The Iowa campaign, which provided a laboratory for the unregulated money from outside groups that will course through the presidential campaign, quickly moved on to New Hampshire, which will hold its primary next Tuesday, followed by South Carolina on Jan. 21 and Florida on Jan. 31.

While the New Hampshire primary has traditionally drawn the lion’s share of attention after the Iowa caucuses, Mr. Romney’s strong lead in polls in the state has changed the strategy of some candidates, and South Carolina was quickly emerging as a focal point of the race.

Mrs. Bachmann, whose political fortunes have declined since she won the Iowa straw poll in August, said the caucuses were the beginning of the race for president, not the end of the road for candidates who finish at the bottom of the pack.

“The people of Iowa have spoken, and they have written the very first chapter in this long campaign,” she said, not elaborating on her plans. “There are many more paths to be written on the path to the nomination.”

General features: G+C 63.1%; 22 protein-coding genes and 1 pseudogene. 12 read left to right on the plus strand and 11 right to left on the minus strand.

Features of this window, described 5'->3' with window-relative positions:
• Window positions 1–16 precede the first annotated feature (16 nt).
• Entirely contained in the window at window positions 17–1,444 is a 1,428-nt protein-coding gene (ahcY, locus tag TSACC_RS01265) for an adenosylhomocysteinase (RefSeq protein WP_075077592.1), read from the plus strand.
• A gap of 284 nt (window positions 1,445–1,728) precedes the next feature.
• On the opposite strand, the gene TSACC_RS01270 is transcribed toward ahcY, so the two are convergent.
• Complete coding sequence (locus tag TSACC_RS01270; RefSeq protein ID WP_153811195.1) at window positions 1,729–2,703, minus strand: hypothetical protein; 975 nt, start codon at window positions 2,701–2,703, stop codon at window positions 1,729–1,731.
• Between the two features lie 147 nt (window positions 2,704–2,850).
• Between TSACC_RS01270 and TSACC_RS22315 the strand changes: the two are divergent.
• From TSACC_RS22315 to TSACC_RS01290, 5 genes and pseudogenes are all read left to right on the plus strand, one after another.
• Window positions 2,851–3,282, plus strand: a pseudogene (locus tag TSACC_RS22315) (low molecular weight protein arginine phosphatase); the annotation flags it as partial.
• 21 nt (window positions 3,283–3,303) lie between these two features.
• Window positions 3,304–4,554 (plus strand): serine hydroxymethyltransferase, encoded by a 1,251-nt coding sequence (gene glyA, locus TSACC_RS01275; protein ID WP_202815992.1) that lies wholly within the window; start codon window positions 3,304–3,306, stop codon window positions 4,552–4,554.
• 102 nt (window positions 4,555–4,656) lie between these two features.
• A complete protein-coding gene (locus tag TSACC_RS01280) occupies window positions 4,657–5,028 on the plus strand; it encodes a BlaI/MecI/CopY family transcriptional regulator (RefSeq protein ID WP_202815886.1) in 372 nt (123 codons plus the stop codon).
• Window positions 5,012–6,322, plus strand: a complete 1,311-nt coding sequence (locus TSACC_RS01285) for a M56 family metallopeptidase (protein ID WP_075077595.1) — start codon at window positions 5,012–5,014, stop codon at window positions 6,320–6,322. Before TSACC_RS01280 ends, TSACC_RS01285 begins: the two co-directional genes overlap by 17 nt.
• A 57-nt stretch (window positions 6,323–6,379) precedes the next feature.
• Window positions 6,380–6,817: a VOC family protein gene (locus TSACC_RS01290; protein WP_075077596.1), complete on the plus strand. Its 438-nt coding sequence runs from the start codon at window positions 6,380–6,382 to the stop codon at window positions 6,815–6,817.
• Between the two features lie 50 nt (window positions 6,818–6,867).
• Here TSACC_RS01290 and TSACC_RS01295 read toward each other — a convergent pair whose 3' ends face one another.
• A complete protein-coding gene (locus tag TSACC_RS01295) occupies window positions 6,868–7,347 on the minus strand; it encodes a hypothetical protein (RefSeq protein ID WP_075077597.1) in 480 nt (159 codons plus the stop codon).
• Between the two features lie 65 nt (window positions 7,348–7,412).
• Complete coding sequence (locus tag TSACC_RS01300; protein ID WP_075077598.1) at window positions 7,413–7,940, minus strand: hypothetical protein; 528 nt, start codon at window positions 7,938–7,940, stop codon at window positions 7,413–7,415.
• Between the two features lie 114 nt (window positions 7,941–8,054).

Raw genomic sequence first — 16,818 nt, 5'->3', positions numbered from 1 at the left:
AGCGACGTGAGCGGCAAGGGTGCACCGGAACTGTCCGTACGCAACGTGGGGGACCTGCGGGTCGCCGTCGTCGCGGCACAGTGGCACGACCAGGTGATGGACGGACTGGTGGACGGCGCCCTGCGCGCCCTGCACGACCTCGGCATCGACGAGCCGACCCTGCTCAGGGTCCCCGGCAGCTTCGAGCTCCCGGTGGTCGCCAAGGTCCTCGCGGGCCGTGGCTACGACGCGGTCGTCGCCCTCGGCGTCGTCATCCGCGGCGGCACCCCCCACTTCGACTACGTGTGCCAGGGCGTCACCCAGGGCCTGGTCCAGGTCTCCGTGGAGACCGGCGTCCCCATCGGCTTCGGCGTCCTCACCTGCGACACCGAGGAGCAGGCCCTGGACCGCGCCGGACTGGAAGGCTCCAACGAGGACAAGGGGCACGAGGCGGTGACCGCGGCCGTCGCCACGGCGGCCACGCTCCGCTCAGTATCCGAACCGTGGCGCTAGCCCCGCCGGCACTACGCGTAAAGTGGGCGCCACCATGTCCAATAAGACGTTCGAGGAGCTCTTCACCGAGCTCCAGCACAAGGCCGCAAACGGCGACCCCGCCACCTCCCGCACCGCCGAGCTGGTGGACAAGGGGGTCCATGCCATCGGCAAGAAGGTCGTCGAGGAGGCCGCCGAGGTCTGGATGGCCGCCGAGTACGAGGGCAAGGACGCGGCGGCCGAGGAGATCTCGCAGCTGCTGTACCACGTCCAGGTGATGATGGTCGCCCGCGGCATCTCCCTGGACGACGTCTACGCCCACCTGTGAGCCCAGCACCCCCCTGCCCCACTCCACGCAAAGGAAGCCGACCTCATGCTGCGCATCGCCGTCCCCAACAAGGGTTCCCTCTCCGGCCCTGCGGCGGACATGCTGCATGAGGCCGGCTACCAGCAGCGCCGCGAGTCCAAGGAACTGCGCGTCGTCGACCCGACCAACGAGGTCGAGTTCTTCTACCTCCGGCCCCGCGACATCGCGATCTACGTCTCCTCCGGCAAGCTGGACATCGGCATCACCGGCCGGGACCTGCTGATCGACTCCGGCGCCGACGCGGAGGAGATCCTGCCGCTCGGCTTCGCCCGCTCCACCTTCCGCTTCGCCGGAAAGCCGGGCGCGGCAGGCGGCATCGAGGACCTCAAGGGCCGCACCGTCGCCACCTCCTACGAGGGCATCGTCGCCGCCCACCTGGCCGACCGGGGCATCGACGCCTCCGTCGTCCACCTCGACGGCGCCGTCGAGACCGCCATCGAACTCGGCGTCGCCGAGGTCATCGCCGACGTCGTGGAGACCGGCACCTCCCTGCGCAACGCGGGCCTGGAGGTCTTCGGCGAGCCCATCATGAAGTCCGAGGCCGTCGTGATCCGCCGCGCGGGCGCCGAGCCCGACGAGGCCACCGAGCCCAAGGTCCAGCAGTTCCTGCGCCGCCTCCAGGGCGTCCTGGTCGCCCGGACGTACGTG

Reporting was contributed by A.G. Sulzberger in Alton, Iowa; Susan Saulny in Clive, Iowa; and Dalia Sussman and Allison Kopecki in New York.

This article, "Romney Wins Iowa Caucus by Eight Votes," originally appeared in The New York Times.

Jeff Zeleny

Jeff Zeleny is a political correspondent for The New York Times

Prior to joining The New York Times in September 2006, he was a national political correspondent for the Chicago Tribune.

Mr. Zeleny joined the Chicago Tribune in 2000 as a reporter on the Metropolitan desk in Chicago, where he was a member of the reporting team that won a Pulitzer Prize in explanatory journalism for documenting gridlock in the nation's air traffic system.